For good reason: last year was the hottest year on record for the continental United States, and records for extreme weather events were broken around the world. We are seeing more droughts, wildfires, and rising seas. The current U.S. drought will wipe out approximately 1 percent of the U.S. GDP and is on course to be the costliest natural disaster in U.S. history. Damage from Hurricane Sandy will cost another 0.5 percent of GDP. And a recent study found that the cost of climate change is about $1.2 trillion per year globally, or 1.6 percent of global GDP.
Shifting to low-carbon energy sources is critical to mitigating climate change's impacts. Today's global energy mix is changing rapidly, but is it heading in the right direction?
As we enter 2013, there are signs of growth and economic advancement around the world. The global middle class is booming. More people are moving into cities. And the quality of life for millions is improving at an unprecedented pace.
Yet, there are also stark warnings of mounting pressures on natural resources and the climate. Consider: 2012 was the hottest year on recordfor the continental United States. There have been 36 consecutive years in which global temperatures have been above normal. Carbon dioxide emissions are on the rise – last year the world added about 3 percent more carbon emissions to the atmosphere. All of these pressures are bringing more climate impacts: droughts, wildfires, rising seas, and intense storms.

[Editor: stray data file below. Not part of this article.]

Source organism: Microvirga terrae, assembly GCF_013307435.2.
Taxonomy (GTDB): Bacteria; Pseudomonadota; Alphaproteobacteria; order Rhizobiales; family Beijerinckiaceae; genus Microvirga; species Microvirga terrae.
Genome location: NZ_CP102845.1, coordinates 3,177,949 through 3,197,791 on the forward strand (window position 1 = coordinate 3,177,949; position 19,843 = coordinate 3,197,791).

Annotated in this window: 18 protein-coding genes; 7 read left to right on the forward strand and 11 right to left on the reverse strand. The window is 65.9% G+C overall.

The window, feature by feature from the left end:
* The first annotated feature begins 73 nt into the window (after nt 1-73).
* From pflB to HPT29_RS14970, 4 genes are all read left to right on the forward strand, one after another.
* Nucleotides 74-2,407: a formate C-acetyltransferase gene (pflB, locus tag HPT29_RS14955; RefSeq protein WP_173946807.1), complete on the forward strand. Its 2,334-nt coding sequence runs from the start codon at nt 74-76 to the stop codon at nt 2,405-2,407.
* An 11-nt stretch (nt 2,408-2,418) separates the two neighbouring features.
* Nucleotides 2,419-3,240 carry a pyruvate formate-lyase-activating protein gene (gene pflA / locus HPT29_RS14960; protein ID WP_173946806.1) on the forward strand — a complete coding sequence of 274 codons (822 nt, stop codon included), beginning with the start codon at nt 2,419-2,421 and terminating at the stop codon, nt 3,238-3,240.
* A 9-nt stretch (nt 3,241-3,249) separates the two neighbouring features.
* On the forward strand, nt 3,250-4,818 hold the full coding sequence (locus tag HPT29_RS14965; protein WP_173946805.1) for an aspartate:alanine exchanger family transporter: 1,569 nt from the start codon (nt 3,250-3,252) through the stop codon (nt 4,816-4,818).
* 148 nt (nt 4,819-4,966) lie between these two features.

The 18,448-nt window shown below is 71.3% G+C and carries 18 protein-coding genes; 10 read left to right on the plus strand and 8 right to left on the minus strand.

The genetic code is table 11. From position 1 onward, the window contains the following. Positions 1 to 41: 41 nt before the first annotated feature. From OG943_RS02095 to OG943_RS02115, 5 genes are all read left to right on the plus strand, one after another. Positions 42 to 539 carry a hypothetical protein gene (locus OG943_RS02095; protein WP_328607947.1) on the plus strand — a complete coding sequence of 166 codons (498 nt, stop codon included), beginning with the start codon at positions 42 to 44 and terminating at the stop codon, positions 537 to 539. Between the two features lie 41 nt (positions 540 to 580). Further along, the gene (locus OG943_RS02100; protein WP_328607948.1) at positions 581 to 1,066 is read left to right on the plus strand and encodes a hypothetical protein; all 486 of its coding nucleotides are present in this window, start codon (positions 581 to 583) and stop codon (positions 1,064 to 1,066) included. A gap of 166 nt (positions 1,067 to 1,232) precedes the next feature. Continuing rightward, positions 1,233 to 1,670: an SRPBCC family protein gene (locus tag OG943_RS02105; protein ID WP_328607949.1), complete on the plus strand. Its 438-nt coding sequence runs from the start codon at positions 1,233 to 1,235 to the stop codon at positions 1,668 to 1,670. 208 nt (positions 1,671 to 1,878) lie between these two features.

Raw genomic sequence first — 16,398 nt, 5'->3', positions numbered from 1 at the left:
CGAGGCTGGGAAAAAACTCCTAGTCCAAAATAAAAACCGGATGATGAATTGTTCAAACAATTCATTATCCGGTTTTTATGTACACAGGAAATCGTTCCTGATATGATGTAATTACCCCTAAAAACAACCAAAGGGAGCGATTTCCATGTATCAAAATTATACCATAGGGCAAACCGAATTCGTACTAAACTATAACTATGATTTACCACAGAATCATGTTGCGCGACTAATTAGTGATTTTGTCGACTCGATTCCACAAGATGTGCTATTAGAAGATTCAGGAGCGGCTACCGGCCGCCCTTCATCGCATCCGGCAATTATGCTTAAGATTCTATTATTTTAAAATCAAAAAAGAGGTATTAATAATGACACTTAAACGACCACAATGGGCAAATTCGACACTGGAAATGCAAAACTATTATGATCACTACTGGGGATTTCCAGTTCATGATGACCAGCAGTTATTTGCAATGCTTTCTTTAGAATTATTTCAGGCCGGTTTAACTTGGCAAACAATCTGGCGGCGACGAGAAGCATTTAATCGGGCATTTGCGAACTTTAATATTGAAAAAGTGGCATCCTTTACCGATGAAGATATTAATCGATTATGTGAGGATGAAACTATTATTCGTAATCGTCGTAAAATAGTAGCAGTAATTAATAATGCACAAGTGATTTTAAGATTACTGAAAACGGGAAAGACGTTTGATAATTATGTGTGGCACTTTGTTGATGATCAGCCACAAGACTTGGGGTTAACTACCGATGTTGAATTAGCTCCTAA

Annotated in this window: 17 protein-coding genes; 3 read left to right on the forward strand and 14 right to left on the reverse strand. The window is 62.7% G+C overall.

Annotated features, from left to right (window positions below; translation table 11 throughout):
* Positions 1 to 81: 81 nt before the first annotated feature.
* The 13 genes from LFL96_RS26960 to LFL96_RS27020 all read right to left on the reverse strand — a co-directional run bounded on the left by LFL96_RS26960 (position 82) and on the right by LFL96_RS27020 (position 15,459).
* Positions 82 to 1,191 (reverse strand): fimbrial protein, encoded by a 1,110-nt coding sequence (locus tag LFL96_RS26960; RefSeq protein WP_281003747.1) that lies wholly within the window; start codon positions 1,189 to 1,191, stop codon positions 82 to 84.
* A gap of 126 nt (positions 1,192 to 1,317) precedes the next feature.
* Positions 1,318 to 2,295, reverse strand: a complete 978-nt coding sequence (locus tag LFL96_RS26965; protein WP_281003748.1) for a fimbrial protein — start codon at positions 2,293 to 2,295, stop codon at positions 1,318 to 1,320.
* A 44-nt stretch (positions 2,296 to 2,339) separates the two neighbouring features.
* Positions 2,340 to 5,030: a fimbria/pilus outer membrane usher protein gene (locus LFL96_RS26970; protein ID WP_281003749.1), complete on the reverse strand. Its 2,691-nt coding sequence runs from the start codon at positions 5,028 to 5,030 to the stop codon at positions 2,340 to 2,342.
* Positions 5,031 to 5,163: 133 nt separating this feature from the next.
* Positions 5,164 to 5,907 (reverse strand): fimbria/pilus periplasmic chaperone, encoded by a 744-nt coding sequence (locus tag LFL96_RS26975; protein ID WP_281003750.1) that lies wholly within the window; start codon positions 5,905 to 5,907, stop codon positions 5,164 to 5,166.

All is not lost, but the window for action is rapidly closing. This decade--and this year--will be critical.
Against that backdrop, experts at WRI have analyzed trends, observations, and data to highlight six key environmental and development stories we’ll be watching in 2013.
China and the United States have a lot in common. China’s rapid economic development and America’s industry have turned the two nations into world’s largest energy users, as well as the biggest emitters of carbon dioxide. So it’s fitting that experts from these two countries share ideas on how to grow their economies in ways that also protect the environment.
That’s exactly what happened this week when WRI hosted a high-level Chinese delegation in Washington, D.C. The event was part of a larger study tour organized by MIT, Shanghai Jiao Tong University, and the Organization Department of the Communist Party of China. More than 20 representatives from Chinese research institutions and central and local government gathered to learn about low-carbon development strategies and policies, with WRI serving as one of the tour’s first stops.
“I spent a great deal of time in China, and I believe very strongly that we have as much or more to learn from you as you have to learn from us,” said WRI’s president, Andrew Steer, to the Chinese delegation.